Fujairah residents baffled by far-fetched 'port fire' reports
City's workers claim much of the international coverage of the attack appeared wildly inaccurate
When a Hezbollah-linked television channel first claimed Fujairah harbour was ablaze, the city's own residents knew something was amiss.
The hundreds of workers and fisherman who man the port each day could see nothing of the reported warplanes and raging fires cited by some media outlets.
Lebanon's Al Mayadeen channel used a graphic to illustrate an out of control blaze rapidly spreading through pockets of the terminal.
And meanwhile Russia's Sputnik news claimed witnesses had even seen American and French aircraft flying over the port at the time of the “incident”.
Today, what has become clear is that an attack by unknown actors was able to successfully target four ships off the coast of the Emirates.
But the extent of the assault appears to have been wildly misreported, with Fujairah’s own residents insisting it was business as usual.
“We all heard about the attack as it quickly spread online but life is going on as usual,” said a worker at a computer repair shop in Fujairah. “I don’t think there’s anything to worry about.”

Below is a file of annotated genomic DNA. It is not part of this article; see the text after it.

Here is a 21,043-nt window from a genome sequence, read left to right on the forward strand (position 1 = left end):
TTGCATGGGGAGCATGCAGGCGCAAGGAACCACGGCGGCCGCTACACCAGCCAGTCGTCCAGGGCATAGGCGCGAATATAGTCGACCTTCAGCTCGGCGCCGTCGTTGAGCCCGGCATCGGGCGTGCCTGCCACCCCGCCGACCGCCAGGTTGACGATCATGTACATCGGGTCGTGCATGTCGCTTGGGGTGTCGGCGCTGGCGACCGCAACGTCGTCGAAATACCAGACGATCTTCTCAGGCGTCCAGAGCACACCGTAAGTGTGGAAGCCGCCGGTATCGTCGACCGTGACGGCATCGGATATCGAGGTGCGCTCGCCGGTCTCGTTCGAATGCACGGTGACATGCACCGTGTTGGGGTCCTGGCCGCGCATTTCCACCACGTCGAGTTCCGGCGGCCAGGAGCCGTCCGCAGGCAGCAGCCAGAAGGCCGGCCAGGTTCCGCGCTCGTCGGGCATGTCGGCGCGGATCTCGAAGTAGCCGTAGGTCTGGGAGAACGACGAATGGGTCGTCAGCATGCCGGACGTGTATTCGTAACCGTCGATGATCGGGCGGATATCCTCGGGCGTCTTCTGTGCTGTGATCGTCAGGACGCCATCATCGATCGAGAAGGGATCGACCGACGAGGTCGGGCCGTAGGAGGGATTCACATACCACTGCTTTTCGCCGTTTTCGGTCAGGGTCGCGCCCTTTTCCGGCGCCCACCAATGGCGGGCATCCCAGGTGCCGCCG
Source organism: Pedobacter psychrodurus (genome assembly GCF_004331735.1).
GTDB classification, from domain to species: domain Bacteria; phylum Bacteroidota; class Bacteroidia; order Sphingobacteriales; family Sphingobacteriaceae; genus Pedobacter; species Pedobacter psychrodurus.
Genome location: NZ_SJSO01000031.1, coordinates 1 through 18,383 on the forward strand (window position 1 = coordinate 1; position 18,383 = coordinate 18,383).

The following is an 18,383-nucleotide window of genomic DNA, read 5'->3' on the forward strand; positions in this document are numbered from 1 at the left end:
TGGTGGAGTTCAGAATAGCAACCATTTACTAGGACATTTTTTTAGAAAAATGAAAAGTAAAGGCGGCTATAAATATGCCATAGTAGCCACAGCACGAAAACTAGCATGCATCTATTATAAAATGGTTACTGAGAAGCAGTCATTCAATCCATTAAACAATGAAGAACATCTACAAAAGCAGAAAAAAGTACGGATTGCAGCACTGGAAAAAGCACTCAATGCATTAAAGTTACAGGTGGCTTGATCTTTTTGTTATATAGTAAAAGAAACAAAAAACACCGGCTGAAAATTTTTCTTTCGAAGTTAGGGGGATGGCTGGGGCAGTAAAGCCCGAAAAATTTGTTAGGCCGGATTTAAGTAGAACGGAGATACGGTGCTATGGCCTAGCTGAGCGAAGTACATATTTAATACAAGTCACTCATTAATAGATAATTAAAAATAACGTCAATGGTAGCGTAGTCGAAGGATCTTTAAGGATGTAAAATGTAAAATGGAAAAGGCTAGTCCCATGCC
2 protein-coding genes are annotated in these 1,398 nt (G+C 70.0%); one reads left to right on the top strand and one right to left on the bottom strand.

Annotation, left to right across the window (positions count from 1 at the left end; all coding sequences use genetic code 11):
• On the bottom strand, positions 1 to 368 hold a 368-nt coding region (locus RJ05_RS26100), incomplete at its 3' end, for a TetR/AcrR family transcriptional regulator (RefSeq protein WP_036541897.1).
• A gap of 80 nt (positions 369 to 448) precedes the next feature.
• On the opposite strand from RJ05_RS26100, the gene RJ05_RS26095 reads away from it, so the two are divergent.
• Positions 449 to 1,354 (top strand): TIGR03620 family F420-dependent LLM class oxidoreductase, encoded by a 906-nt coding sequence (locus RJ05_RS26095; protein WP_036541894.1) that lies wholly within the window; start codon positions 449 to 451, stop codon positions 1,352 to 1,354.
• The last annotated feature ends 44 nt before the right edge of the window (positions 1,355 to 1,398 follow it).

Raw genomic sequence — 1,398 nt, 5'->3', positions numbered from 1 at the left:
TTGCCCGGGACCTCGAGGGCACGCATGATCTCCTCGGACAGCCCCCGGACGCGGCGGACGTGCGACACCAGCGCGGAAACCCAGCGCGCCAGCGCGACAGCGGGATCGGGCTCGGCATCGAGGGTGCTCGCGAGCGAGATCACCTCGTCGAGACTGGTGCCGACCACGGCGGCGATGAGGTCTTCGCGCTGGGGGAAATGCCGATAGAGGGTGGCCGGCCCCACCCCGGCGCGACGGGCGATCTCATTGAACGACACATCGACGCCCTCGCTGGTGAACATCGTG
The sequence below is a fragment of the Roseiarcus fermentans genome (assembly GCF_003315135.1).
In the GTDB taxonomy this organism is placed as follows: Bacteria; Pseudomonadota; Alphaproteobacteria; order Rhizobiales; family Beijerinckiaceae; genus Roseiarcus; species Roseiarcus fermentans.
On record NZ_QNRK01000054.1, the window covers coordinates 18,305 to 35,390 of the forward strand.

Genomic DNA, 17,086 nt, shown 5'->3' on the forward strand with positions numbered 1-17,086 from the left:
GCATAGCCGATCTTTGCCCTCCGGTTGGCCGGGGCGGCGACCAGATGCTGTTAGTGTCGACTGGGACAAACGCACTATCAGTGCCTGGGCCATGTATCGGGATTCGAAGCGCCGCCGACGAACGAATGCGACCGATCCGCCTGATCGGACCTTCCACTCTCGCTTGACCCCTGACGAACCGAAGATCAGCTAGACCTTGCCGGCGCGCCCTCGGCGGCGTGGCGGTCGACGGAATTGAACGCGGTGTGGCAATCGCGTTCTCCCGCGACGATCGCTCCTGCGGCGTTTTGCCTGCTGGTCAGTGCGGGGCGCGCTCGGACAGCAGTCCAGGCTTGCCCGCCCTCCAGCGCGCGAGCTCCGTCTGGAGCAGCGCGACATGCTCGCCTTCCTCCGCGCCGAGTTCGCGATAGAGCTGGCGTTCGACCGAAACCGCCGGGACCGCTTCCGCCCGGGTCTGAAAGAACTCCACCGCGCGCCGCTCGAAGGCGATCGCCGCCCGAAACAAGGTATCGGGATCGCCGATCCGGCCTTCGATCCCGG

On Monday, Saudi Arabia confirmed two of its oil tankers were among the vessels subjected to "sabotage attacks" off the UAE coast on Sunday.
Two other vessels understood to have been involved in the incident were registered to Norway and the Emirates.
News of the sabotage prompted widespread condemnation from Gulf countries who urged international partners to help guarantee maritime transport safety.
Dr Anwar Gargash, the UAE's Minister of State for Foreign Affairs, said the attack was down to the country's stance on "supporting peace and security" and that investigations were ongoing.
"We have gained our great friendships by our transparency," he wrote on Twitter.
"The investigation is being processed professionally. Facts will be clear and we will have our own readings and evaluations."
Meanwhile, residents of Fujairah said they had every faith authorities would soon establish exactly what had happened.
“We trust our country’s military power so there’s no need to worry,” said Ahmad Rashid, a 45-year-old Emirati businessman.
“The children went to school as normal and nothing has affected our daily routine. I didn’t notice anything different and everyone is acting normal.”
Mahmoud Hassan, 43, an Emirati fisherman, also claimed no one had noticed anything out of the ordinary on Sunday.
“We all knew about the attack through social media but no one saw anything in the water,” he said.
“The weather is very windy today and it was also windy on Sunday so many people stayed at home and no one reported anything unusual.
“Fishermen don’t normally go fishing further than one or two nautical miles during Ramadan and that might also explain why no one saw anything.”
Updated: May 14, 2019 02:25 PM